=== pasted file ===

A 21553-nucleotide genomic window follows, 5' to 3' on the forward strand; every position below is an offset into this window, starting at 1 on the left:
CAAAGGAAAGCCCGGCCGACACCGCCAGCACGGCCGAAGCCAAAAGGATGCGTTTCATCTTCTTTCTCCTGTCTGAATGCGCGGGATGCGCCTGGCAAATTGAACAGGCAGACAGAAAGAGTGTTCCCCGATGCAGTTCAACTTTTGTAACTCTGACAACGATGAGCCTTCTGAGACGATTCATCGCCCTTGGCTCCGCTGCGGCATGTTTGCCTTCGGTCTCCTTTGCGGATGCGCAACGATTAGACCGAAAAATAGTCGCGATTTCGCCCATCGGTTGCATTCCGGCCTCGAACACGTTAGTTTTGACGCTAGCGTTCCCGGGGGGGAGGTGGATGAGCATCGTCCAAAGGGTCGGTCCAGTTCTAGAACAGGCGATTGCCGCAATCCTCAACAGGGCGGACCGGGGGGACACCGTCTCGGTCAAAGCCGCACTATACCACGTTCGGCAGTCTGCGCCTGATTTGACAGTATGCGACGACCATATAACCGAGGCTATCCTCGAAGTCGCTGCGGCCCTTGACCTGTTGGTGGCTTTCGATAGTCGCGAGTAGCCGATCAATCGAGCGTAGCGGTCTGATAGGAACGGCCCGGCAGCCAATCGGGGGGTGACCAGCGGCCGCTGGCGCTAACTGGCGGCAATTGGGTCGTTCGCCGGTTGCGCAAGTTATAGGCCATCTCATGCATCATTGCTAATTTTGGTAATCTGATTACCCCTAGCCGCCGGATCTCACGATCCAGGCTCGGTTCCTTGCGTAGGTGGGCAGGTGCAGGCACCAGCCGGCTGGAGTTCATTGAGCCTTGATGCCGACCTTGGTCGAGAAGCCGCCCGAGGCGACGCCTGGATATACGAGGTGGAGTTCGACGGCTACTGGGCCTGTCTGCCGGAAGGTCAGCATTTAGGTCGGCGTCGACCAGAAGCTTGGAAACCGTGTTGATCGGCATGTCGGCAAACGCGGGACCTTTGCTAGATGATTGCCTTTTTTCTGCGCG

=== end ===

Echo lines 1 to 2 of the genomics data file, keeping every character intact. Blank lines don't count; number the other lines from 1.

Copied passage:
A 21553-nucleotide genomic window follows, 5' to 3' on the forward strand; every position below is an offset into this window, starting at 1 on the left:
CAAAGGAAAGCCCGGCCGACACCGCCAGCACGGCCGAAGCCAAAAGGATGCGTTTCATCTTCTTTCTCCTGTCTGAATGCGCGGGATGCGCCTGGCAAATTGAACAGGCAGACAGAAAGAGTGTTCCCCGATGCAGTTCAACTTTTGTAACTCTGACAACGATGAGCCTTCTGAGACGATTCATCGCCCTTGGCTCCGCTGCGGCATGTTTGCCTTCGGTCTCCTTTGCGGATGCGCAACGATTAGACCGAAAAATAGTCGCGATTTCGCCCATCGGTTGCATTCCGGCCTCGAACACGTTAGTTTTGACGCTAGCGTTCCCGGGGGGGAGGTGGATGAGCATCGTCCAAAGGGTCGGTCCAGTTCTAGAACAGGCGATTGCCGCAATCCTCAACAGGGCGGACCGGGGGGACACCGTCTCGGTCAAAGCCGCACTATACCACGTTCGGCAGTCTGCGCCTGATTTGACAGTATGCGACGACCATATAACCGAGGCTATCCTCGAAGTCGCTGCGGCCCTTGACCTGTTGGTGGCTTTCGATAGTCGCGAGTAGCCGATCAATCGAGCGTAGCGGTCTGATAGGAACGGCCCGGCAGCCAATCGGGGGGTGACCAGCGGCCGCTGGCGCTAACTGGCGGCAATTGGGTCGTTCGCCGGTTGCGCAAGTTATAGGCCATCTCATGCATCATTGCTAATTTTGGTAATCTGATTACCCCTAGCCGCCGGATCTCACGATCCAGGCTCGGTTCCTTGCGTAGGTGGGCAGGTGCAGGCACCAGCCGGCTGGAGTTCATTGAGCCTTGATGCCGACCTTGGTCGAGAAGCCGCCCGAGGCGACGCCTGGATATACGAGGTGGAGTTCGACGGCTACTGGGCCTGTCTGCCGGAAGGTCAGCATTTAGGTCGGCGTCGACCAGAAGCTTGGAAACCGTGTTGATCGGCATGTCGGCAAACGCGGGACCTTTGCTAGATGATTGCCTTTTTTCTGCGCG